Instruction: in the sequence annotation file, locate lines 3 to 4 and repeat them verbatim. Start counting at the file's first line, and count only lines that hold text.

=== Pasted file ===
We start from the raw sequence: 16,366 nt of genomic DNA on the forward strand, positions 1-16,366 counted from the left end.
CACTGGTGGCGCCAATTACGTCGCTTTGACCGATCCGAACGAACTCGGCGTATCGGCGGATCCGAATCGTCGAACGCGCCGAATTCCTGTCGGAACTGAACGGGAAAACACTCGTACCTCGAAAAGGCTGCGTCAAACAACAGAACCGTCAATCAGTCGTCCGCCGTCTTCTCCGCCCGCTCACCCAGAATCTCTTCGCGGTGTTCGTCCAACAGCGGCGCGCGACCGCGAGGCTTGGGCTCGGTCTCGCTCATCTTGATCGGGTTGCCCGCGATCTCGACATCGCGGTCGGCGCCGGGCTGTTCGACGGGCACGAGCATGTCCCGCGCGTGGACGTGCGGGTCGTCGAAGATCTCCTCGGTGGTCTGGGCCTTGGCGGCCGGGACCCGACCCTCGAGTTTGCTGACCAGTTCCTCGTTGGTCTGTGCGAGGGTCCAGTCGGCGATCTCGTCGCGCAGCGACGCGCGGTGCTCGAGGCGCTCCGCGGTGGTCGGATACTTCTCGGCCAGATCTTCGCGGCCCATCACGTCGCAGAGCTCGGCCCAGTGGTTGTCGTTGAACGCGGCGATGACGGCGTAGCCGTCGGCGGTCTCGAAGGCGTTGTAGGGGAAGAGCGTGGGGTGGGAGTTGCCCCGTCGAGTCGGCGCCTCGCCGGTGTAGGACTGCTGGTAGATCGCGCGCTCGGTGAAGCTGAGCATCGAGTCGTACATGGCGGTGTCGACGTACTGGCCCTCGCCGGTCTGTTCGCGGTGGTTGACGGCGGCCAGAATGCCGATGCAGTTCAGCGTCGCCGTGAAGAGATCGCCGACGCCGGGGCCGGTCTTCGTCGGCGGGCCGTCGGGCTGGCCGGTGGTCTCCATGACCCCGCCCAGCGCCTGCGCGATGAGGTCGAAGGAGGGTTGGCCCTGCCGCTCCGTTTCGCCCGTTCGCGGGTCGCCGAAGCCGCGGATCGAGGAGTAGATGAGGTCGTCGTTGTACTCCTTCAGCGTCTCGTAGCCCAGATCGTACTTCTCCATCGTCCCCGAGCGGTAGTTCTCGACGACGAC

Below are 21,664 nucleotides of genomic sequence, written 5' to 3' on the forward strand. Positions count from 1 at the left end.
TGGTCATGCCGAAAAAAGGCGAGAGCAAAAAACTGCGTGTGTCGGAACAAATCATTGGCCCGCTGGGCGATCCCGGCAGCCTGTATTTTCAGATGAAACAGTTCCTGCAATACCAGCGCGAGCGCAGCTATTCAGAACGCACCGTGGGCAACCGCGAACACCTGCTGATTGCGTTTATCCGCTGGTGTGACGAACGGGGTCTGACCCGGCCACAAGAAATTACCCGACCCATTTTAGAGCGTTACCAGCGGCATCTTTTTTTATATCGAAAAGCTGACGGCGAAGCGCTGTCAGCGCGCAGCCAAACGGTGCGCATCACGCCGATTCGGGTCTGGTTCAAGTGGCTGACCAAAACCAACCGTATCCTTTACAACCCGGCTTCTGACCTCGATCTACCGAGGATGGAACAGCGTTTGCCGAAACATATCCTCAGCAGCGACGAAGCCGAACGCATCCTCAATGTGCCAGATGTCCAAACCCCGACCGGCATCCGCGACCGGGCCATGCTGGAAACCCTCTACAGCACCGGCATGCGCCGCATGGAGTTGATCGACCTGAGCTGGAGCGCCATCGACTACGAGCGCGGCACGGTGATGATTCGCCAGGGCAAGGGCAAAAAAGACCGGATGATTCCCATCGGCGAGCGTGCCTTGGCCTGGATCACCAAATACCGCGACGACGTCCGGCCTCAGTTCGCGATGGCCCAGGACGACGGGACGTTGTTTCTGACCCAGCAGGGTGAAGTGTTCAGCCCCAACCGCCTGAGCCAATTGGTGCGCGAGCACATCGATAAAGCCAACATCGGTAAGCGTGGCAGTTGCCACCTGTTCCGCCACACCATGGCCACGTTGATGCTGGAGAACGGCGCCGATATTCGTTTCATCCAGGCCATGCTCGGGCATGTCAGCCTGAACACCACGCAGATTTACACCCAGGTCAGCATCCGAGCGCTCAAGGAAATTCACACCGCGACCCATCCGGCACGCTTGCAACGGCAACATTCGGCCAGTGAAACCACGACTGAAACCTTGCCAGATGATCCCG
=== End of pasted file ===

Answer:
Below are 21,664 nucleotides of genomic sequence, written 5' to 3' on the forward strand. Positions count from 1 at the left end.
TGGTCATGCCGAAAAAAGGCGAGAGCAAAAAACTGCGTGTGTCGGAACAAATCATTGGCCCGCTGGGCGATCCCGGCAGCCTGTATTTTCAGATGAAACAGTTCCTGCAATACCAGCGCGAGCGCAGCTATTCAGAACGCACCGTGGGCAACCGCGAACACCTGCTGATTGCGTTTATCCGCTGGTGTGACGAACGGGGTCTGACCCGGCCACAAGAAATTACCCGACCCATTTTAGAGCGTTACCAGCGGCATCTTTTTTTATATCGAAAAGCTGACGGCGAAGCGCTGTCAGCGCGCAGCCAAACGGTGCGCATCACGCCGATTCGGGTCTGGTTCAAGTGGCTGACCAAAACCAACCGTATCCTTTACAACCCGGCTTCTGACCTCGATCTACCGAGGATGGAACAGCGTTTGCCGAAACATATCCTCAGCAGCGACGAAGCCGAACGCATCCTCAATGTGCCAGATGTCCAAACCCCGACCGGCATCCGCGACCGGGCCATGCTGGAAACCCTCTACAGCACCGGCATGCGCCGCATGGAGTTGATCGACCTGAGCTGGAGCGCCATCGACTACGAGCGCGGCACGGTGATGATTCGCCAGGGCAAGGGCAAAAAAGACCGGATGATTCCCATCGGCGAGCGTGCCTTGGCCTGGATCACCAAATACCGCGACGACGTCCGGCCTCAGTTCGCGATGGCCCAGGACGACGGGACGTTGTTTCTGACCCAGCAGGGTGAAGTGTTCAGCCCCAACCGCCTGAGCCAATTGGTGCGCGAGCACATCGATAAAGCCAACATCGGTAAGCGTGGCAGTTGCCACCTGTTCCGCCACACCATGGCCACGTTGATGCTGGAGAACGGCGCCGATATTCGTTTCATCCAGGCCATGCTCGGGCATGTCAGCCTGAACACCACGCAGATTTACACCCAGGTCAGCATCCGAGCGCTCAAGGAAATTCACACCGCGACCCATCCGGCACGCTTGCAACGGCAACATTCGGCCAGTGAAACCACGACTGAAACCTTGCCAGATGATCCCG